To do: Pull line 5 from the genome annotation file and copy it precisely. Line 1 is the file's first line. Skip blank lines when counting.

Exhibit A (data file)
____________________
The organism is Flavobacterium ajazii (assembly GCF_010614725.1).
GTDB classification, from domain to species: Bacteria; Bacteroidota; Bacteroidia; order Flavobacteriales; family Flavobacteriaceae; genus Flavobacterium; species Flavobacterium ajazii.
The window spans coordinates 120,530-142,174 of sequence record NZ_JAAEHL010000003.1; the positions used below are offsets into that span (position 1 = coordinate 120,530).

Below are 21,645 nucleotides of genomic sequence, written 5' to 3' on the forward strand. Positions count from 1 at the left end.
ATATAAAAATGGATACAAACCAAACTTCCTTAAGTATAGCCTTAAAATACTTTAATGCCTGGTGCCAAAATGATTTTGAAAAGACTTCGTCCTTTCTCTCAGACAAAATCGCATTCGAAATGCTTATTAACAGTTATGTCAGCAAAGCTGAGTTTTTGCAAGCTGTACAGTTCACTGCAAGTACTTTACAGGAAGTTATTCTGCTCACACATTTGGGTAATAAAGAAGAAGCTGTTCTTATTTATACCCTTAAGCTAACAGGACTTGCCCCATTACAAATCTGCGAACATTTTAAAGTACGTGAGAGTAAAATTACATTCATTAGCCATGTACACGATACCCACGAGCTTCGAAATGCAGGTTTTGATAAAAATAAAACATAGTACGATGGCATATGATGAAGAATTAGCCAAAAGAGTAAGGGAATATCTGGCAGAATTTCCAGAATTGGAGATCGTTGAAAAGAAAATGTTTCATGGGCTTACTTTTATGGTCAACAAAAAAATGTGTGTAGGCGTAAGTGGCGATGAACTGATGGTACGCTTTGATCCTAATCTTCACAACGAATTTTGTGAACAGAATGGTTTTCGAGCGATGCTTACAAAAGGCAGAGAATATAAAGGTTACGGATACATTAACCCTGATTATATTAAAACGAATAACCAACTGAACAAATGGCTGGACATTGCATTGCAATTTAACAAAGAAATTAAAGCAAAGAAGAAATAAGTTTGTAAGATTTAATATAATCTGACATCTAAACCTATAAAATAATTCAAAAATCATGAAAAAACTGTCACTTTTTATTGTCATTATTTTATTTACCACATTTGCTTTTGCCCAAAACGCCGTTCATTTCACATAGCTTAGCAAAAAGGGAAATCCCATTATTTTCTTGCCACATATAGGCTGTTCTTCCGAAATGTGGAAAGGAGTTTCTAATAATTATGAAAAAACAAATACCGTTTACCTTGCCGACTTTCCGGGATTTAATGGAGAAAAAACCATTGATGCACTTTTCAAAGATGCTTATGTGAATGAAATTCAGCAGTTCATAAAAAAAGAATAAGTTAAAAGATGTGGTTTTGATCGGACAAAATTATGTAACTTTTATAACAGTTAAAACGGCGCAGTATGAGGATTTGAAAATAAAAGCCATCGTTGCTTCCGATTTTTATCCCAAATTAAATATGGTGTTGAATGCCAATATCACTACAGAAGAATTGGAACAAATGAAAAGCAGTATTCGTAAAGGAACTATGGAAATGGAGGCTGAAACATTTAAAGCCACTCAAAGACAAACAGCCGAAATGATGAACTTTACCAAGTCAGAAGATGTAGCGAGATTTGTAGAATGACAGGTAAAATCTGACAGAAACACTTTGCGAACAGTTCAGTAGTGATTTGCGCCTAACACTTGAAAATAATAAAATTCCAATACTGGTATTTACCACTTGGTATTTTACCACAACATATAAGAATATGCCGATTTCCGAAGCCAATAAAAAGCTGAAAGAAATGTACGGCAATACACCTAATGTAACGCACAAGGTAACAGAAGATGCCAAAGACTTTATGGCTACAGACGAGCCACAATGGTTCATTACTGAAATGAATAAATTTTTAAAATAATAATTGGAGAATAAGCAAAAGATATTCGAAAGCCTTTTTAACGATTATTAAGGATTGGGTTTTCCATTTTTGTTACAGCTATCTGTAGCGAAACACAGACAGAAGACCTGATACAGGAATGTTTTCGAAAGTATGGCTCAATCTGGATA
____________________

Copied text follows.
ATATAAAAATGGATACAAACCAAACTTCCTTAAGTATAGCCTTAAAATACTTTAATGCCTGGTGCCAAAATGATTTTGAAAAGACTTCGTCCTTTCTCTCAGACAAAATCGCATTCGAAATGCTTATTAACAGTTATGTCAGCAAAGCTGAGTTTTTGCAAGCTGTACAGTTCACTGCAAGTACTTTACAGGAAGTTATTCTGCTCACACATTTGGGTAATAAAGAAGAAGCTGTTCTTATTTATACCCTTAAGCTAACAGGACTTGCCCCATTACAAATCTGCGAACATTTTAAAGTACGTGAGAGTAAAATTACATTCATTAGCCATGTACACGATACCCACGAGCTTCGAAATGCAGGTTTTGATAAAAATAAAACATAGTACGATGGCATATGATGAAGAATTAGCCAAAAGAGTAAGGGAATATCTGGCAGAATTTCCAGAATTGGAGATCGTTGAAAAGAAAATGTTTCATGGGCTTACTTTTATGGTCAACAAAAAAATGTGTGTAGGCGTAAGTGGCGATGAACTGATGGTACGCTTTGATCCTAATCTTCACAACGAATTTTGTGAACAGAATGGTTTTCGAGCGATGCTTACAAAAGGCAGAGAATATAAAGGTTACGGATACATTAACCCTGATTATATTAAAACGAATAACCAACTGAACAAATGGCTGGACATTGCATTGCAATTTAACAAAGAAATTAAAGCAAAGAAGAAATAAGTTTGTAAGATTTAATATAATCTGACATCTAAACCTATAAAATAATTCAAAAATCATGAAAAAACTGTCACTTTTTATTGTCATTATTTTATTTACCACATTTGCTTTTGCCCAAAACGCCGTTCATTTCACATAGCTTAGCAAAAAGGGAAATCCCATTATTTTCTTGCCACATATAGGCTGTTCTTCCGAAATGTGGAAAGGAGTTTCTAATAATTATGAAAAAACAAATACCGTTTACCTTGCCGACTTTCCGGGATTTAATGGAGAAAAAACCATTGATGCACTTTTCAAAGATGCTTATGTGAATGAAATTCAGCAGTTCATAAAAAAAGAATAAGTTAAAAGATGTGGTTTTGATCGGACAAAATTATGTAACTTTTATAACAGTTAAAACGGCGCAGTATGAGGATTTGAAAATAAAAGCCATCGTTGCTTCCGATTTTTATCCCAAATTAAATATGGTGTTGAATGCCAATATCACTACAGAAGAATTGGAACAAATGAAAAGCAGTATTCGTAAAGGAACTATGGAAATGGAGGCTGAAACATTTAAAGCCACTCAAAGACAAACAGCCGAAATGATGAACTTTACCAAGTCAGAAGATGTAGCGAGATTTGTAGAATGACAGGTAAAATCTGACAGAAACACTTTGCGAACAGTTCAGTAGTGATTTGCGCCTAACACTTGAAAATAATAAAATTCCAATACTGGTATTTACCACTTGGTATTTTACCACAACATATAAGAATATGCCGATTTCCGAAGCCAATAAAAAGCTGAAAGAAATGTACGGCAATACACCTAATGTAACGCACAAGGTAACAGAAGATGCCAAAGACTTTATGGCTACAGACGAGCCACAATGGTTCATTACTGAAATGAATAAATTTTTAAAATAATAATTGGAGAATAAGCAAAAGATATTCGAAAGCCTTTTTAACGATTATTAAGGATTGGGTTTTCCATTTTTGTTACAGCTATCTGTAGCGAAACACAGACAGAAGACCTGATACAGGAATGTTTTCGAAAGTATGGCTCAATCTGGATA